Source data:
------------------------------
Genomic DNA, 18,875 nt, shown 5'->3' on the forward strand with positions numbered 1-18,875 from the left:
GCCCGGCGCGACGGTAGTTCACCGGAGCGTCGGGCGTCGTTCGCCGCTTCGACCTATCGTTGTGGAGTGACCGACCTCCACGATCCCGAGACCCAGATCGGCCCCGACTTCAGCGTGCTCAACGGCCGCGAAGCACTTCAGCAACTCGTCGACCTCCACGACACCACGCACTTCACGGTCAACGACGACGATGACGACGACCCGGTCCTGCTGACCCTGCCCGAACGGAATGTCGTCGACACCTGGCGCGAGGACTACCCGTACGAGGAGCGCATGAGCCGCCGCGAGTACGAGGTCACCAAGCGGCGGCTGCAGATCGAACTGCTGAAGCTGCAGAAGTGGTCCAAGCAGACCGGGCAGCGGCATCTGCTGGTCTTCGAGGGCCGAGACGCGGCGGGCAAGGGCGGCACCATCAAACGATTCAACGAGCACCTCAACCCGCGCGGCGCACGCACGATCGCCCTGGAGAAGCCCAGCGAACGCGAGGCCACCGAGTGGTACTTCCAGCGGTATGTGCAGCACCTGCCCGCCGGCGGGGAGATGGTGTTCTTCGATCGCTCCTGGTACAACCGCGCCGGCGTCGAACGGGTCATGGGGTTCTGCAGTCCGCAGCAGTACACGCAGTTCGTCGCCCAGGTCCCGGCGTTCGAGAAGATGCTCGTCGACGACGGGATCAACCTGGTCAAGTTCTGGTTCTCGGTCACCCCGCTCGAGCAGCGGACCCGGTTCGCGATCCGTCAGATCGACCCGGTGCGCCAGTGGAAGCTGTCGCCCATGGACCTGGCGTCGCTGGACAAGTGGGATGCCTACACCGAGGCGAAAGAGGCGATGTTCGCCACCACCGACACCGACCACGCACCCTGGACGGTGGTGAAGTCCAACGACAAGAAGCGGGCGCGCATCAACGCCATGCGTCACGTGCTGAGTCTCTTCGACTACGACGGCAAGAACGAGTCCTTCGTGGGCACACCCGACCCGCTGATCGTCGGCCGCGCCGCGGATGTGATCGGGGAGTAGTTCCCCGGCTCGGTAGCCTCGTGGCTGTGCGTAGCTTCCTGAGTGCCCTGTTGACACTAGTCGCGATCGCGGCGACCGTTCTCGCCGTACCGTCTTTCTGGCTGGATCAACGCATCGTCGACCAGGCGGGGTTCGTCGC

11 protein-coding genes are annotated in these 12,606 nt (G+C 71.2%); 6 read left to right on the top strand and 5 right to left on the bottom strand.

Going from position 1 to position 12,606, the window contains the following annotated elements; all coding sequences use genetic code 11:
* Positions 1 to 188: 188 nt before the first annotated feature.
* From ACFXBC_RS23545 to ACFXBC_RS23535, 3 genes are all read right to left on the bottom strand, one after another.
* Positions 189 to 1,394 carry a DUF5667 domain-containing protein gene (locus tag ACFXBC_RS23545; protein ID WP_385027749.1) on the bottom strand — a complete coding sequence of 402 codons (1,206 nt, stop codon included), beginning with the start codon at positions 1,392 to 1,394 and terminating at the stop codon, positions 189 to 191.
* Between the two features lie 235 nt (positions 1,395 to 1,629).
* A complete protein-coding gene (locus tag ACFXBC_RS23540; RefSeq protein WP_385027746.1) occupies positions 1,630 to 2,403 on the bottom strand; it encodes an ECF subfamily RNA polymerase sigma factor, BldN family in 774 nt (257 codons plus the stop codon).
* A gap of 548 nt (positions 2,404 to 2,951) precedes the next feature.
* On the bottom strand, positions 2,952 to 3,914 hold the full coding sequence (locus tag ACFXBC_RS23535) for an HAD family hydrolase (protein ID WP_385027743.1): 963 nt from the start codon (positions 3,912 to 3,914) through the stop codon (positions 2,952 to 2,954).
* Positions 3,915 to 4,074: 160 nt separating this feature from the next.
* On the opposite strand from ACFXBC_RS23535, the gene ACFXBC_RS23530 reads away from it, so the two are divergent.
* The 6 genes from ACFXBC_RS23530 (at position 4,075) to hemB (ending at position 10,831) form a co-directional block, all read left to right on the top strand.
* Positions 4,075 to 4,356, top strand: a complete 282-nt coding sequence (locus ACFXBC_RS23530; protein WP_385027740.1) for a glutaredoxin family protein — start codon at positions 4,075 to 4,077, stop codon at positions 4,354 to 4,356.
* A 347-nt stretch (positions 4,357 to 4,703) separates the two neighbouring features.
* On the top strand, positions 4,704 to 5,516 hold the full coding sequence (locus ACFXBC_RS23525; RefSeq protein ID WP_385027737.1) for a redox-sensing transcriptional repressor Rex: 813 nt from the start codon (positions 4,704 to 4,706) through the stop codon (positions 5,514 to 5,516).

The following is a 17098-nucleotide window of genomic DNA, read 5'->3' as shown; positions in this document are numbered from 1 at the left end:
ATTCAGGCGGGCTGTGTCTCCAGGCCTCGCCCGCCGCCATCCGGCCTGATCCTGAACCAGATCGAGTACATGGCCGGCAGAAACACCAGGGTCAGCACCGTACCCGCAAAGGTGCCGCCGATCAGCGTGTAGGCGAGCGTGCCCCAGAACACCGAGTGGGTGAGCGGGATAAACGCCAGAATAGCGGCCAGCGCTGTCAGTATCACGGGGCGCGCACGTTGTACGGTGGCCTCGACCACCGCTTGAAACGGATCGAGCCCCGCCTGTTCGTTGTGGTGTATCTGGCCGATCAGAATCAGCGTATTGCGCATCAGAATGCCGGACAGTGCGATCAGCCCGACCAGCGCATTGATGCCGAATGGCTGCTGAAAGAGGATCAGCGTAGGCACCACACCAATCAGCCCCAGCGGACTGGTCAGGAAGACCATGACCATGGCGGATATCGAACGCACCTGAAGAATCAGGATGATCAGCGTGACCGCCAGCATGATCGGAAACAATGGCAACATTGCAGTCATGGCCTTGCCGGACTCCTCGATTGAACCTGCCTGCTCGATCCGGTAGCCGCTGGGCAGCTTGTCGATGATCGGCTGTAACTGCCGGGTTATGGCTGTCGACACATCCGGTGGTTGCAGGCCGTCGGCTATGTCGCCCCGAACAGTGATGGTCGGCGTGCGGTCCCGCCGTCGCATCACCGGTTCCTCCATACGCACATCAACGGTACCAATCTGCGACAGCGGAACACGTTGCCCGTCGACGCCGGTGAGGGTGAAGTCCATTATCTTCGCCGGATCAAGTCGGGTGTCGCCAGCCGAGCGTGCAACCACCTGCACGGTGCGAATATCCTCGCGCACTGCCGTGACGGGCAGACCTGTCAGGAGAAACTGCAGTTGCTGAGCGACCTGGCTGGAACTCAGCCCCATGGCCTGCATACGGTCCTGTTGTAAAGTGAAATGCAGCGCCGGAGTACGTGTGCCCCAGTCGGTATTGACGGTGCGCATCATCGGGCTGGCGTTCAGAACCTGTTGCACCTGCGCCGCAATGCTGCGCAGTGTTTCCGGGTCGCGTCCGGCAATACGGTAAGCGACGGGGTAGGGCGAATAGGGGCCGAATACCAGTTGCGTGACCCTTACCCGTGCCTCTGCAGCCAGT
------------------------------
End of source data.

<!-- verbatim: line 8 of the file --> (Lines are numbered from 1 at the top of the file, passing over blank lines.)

* Between the two features lie 235 nt (positions 1,395 to 1,629).